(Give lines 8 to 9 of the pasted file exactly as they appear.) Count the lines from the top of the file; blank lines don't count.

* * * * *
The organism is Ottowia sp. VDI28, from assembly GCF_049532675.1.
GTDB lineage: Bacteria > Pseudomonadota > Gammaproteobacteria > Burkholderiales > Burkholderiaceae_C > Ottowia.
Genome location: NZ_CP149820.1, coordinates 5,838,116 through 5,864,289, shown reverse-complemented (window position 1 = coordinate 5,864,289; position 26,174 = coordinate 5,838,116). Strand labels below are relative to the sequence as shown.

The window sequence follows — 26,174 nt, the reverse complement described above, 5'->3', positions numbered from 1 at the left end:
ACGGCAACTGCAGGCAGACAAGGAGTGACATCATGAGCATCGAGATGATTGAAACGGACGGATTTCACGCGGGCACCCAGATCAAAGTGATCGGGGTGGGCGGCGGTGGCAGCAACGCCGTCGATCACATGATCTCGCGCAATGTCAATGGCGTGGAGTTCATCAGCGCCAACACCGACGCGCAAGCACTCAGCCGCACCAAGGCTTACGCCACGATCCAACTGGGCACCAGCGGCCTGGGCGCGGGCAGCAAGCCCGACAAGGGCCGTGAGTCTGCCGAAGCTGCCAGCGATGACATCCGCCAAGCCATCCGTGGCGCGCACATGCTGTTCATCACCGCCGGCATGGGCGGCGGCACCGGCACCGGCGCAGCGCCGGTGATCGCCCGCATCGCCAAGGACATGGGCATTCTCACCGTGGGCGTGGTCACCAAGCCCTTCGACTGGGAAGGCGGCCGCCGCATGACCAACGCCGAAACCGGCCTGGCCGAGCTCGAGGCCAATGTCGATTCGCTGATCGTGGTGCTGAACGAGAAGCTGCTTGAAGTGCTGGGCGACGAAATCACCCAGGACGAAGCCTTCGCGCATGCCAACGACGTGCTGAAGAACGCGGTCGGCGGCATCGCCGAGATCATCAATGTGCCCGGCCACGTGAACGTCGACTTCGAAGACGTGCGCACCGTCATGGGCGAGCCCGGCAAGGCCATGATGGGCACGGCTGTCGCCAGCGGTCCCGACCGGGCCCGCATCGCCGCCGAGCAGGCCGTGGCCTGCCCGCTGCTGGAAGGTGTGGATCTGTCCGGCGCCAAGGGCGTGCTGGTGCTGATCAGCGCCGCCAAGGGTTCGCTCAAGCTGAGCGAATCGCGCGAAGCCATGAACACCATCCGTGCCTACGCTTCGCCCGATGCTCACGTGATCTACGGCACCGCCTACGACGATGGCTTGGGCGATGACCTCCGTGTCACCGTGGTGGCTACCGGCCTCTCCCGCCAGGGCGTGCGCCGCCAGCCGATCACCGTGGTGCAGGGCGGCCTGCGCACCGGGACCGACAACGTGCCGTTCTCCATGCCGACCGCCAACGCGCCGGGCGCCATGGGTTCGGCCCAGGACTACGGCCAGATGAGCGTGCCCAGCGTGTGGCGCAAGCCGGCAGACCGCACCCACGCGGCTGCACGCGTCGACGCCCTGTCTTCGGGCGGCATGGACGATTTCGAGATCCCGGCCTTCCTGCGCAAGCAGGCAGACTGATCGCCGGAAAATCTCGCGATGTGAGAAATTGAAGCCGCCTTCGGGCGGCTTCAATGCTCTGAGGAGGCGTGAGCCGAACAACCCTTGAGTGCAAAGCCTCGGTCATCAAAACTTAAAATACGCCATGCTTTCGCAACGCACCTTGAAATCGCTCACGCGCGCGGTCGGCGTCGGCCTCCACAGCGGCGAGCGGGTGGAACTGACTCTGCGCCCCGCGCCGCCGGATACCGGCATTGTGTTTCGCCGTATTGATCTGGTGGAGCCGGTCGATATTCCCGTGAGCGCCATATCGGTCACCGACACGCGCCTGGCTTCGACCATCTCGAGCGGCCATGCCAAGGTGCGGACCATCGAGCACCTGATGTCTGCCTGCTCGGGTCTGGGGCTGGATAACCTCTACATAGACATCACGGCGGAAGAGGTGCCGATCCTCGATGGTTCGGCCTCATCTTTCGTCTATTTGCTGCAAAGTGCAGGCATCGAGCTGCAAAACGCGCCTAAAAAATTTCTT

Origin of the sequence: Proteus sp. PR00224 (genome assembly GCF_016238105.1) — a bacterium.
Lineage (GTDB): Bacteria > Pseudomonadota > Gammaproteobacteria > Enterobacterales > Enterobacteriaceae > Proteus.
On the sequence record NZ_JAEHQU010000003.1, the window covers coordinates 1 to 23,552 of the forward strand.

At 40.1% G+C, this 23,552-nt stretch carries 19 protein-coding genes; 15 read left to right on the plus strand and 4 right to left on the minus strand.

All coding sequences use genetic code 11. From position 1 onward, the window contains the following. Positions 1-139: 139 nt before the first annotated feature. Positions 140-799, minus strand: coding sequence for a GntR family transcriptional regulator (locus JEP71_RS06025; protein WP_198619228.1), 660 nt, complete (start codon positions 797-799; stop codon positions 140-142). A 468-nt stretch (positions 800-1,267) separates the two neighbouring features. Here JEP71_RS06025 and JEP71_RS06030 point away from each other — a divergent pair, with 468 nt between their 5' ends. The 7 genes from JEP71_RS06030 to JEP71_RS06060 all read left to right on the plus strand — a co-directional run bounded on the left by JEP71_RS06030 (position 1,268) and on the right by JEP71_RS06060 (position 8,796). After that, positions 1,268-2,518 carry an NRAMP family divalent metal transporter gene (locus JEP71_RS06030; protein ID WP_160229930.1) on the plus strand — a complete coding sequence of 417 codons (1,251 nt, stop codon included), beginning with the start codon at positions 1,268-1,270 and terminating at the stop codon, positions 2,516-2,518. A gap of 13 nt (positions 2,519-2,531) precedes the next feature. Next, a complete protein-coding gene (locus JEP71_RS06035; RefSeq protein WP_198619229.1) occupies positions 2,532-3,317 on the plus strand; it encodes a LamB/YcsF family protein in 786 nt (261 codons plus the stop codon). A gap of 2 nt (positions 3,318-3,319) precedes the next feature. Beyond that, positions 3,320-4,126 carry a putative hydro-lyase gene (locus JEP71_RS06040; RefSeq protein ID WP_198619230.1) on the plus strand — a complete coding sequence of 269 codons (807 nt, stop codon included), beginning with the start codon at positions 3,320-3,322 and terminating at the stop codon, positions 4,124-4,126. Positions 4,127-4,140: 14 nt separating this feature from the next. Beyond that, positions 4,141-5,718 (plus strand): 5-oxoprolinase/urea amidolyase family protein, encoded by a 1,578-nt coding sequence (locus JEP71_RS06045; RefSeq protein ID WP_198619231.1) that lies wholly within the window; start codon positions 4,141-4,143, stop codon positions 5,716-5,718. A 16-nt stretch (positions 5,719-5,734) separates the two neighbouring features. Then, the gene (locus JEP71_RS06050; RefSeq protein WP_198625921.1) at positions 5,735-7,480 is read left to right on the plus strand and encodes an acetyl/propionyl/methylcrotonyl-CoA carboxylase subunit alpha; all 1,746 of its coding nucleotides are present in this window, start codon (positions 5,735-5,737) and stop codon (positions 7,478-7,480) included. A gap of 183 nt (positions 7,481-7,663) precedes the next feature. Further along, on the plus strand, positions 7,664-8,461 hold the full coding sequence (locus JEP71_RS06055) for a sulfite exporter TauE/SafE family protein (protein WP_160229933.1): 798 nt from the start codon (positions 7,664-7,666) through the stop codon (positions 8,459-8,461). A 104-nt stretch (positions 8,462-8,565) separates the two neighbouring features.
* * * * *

On the sequence record NZ_JAEHQU010000003.1, the window covers coordinates 1 to 23,552 of the forward strand.

At 40.1% G+C, this 23,552-nt stretch carries 19 protein-coding genes; 15 read left to right on the plus strand and 4 right to left on the minus strand.